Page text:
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What spiking mortgage interest rates mean for California North Coast housing markets

Ever-rising mortgage rates, spurred upward in part by the Federal Reserve's effort to curb inflation, means uncertainty and a market flux that may take months to resolve, experts tell the North Bay Business Journal.

And the Fed is likely not done raising interest rates.

“They probably won’t be as aggressive, but right now I think there's still a little bit more to grow in the upcoming months,” said Oscar Wei, deputy chief economist with the California Association of Realtors. “My assessment is that by the end of the year, we'll probably see somewhere closer to a 6.5% 30-year fixed mortgage rate.”

As of Sept. 14, California mortgage and refinance rates were 6.28% for a new 30-year fixed loan and 5.58% for a 15-year fixed loan, according to Bankrate. The home mortgage rate is more than double from a year ago and the highest in 14 years. At the same time, nationally, new home sales fell in July to a 6-1/2-year low, while home resales and single-family housing starts hit two-year lows, according to a Sept. 14 report from Reuters. Housing prices, however, also remain high because of a shortage of affordable homes, so a housing market collapse is unlikely, according to the report.

The national average for a 30-year fixed-rate mortgage — the most popular home loan product — soared to 6.02 percent this week, nearly double what it was nine months ago, according to data released Thursday by Freddie Mac, the Washington Post reported. It has not been this high since November 2008.

Wei also said he thinks inflation will be controlled next year but not before the end of the second quarter, so that may put the 30-year fixed mortgage rate even higher before it begins to slow down.

Could the mortgage rate go as high as 7%?

“I think it’s possible it may go up briefly, and then start coming down, probably in the late second quarter or third quarter,” Wei said. “So, at the end of next year, we probably won't see 7%. We’ll probably see 6% or maybe below 6%. But it all depends on inflation.”

The current mortgage rate may seem even more stark considering the rates had dropped as low as 2.5% over the last couple of years, noted Zillow spokesman Matt Kreamer.

“During the pandemic, home prices just kept shooting up because of all this competition for not very many homes, but people were managing it because interest rates were so low,” Kreamer said. “But once interest rates started coming up in the spring, that put the brakes on what’s happening now.”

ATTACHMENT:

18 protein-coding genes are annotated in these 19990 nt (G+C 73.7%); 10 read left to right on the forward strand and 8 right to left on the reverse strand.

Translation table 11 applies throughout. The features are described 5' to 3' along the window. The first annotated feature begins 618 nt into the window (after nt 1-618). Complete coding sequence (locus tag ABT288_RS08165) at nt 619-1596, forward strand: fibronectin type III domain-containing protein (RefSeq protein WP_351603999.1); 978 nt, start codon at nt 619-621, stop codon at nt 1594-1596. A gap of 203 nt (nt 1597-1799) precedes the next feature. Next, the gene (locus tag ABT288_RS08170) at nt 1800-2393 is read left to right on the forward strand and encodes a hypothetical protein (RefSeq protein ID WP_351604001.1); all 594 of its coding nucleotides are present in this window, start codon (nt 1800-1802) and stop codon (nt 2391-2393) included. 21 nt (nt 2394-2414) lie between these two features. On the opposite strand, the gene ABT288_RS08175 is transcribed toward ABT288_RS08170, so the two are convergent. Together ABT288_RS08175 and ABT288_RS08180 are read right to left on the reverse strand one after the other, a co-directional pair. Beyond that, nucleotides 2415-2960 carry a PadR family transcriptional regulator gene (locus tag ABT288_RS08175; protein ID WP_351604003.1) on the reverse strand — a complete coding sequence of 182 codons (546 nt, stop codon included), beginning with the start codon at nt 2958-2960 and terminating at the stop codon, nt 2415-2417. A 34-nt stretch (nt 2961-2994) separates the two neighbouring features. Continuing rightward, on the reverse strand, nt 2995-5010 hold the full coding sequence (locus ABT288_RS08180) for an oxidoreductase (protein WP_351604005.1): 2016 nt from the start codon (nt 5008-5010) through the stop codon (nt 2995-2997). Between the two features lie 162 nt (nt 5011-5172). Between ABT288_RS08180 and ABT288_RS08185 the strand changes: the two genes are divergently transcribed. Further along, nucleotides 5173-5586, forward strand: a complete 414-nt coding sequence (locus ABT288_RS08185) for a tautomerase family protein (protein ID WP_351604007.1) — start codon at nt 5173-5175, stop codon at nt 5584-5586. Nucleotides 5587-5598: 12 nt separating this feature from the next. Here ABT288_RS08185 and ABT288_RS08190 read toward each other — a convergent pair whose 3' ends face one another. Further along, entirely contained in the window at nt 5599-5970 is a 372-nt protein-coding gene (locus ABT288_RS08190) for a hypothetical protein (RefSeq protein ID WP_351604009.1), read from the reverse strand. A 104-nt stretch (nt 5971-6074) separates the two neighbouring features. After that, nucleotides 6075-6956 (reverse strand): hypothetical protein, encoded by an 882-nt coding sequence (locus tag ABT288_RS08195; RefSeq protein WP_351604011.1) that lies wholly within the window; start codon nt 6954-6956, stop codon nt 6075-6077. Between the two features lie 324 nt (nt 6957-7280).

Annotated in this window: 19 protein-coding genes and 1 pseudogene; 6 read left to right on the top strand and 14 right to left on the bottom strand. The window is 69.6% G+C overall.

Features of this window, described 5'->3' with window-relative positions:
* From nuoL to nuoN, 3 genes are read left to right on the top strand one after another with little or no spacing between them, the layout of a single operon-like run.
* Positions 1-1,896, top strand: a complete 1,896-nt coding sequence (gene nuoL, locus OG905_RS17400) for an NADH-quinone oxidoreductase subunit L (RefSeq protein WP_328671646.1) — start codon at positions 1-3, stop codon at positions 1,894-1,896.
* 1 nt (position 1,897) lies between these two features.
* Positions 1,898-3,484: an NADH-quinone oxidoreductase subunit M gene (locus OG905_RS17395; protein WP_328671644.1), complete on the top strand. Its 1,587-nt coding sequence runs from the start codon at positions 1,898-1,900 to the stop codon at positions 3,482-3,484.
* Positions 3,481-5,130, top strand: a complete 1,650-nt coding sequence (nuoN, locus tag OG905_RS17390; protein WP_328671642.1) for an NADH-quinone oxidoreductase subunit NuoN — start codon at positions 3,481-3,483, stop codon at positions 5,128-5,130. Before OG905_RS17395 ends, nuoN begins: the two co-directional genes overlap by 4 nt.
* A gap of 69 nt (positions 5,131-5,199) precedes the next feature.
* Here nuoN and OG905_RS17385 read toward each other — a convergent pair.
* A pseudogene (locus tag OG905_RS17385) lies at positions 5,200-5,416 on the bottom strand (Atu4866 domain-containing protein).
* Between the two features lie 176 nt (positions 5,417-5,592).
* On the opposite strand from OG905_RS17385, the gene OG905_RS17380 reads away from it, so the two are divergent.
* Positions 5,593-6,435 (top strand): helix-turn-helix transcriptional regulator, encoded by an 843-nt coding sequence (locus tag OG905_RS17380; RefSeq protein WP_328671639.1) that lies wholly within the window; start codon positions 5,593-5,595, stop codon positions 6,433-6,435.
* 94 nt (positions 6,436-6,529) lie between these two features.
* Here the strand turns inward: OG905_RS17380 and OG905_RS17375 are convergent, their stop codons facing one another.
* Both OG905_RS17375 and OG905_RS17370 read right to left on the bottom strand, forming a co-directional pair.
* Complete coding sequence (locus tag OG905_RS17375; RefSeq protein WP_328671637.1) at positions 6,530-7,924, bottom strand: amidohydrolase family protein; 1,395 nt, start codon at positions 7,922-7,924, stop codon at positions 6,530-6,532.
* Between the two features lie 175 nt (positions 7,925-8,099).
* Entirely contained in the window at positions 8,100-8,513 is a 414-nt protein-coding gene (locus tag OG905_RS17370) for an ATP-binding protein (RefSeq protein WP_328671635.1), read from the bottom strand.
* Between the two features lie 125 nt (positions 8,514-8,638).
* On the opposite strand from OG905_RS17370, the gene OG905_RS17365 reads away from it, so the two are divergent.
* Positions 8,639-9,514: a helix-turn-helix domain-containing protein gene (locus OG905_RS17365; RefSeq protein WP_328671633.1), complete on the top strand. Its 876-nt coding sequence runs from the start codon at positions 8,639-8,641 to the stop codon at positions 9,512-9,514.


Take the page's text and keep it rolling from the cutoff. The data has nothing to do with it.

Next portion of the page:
Now, for example, if a homebuyer puts 20% down on a $1 million home at a 6% interest rate versus 3% a year ago, that means an additional $1,400 to the monthly payment. And a $1 million home is not uncommon in the North Bay, Kreamer noted.

“I think people think about interest rates moving, but they don't really think about the actual dollar value of what it means,” Kreamer said. “It was already more or less unsustainable for home values to grow as fast as they did, but when the interest rates pile on top of that, it's just completely unsustainable.”

Now, as demand has fallen, so have the prices of homes.

In the North Bay as of Aug. 31, the share of listings with a price cut in Napa County was 21.2%, up from 16.6% a year before; in Marin County, 21.4%, up from 13%; and in Sonoma County, 24.1%, up from 17.4%, according to Zillow.

Jeremy King, a Petaluma-based realtor affiliated with Coldwell Banker, noted there are more reasons for the drop in demand than spiking interest rates.

“It’s a combination of different things … the economy in general, the stock market, uncertainty about what’s going between Russia and Ukraine — people just have a lot of worry,” King told The Press Democrat in a Sept. 15 story.

While these reasons have slowed King’s business, it hasn’t stopped it. On Sept. 15, he was writing an offer on behalf of clients bidding $190,000 over the asking price of a house in Petaluma, with zero contingencies. He was preparing another offer for different buyers bidding $250,000 over asking price on another property, although that property was “dramatically underpriced,” the outlet reported.

Where it was common for a home to get “eight, 10, 12 offers,” just six months ago, “now we’re typically seeing one to three,” King said.

Affordability is worrisome for most homebuyers, and that’s especially the case right now for first-time homebuyers, said Wei.

“In the next few months or upcoming year, you will probably see a smaller share of first-time buyers because of their inability to pay a higher mortgage,” Wei said, “and because of their concern about whether they will be able to recoup because they have not racked up any housing equity.”

Housing affordability for repeat buyers is also of concern in the current market, but less so because they may be able to come up with a bigger down payment, considering the equity they have gained in the last couple of years, Wei said.

And when repeat buyers want to sell, they have to think about whether they want to trade up to a higher interest rate, Wei said.

“Many of them were lucky to get 3% or below 3% interest rates, so even if they have the money, they may not necessarily want to trade up because it's just not a very good feeling,” he said. “So, some repeat buyers may hold back and that could actually affect the supply side.”

This story has been updated with reporting from Press Democrat Staff Writer Austin Murphy.

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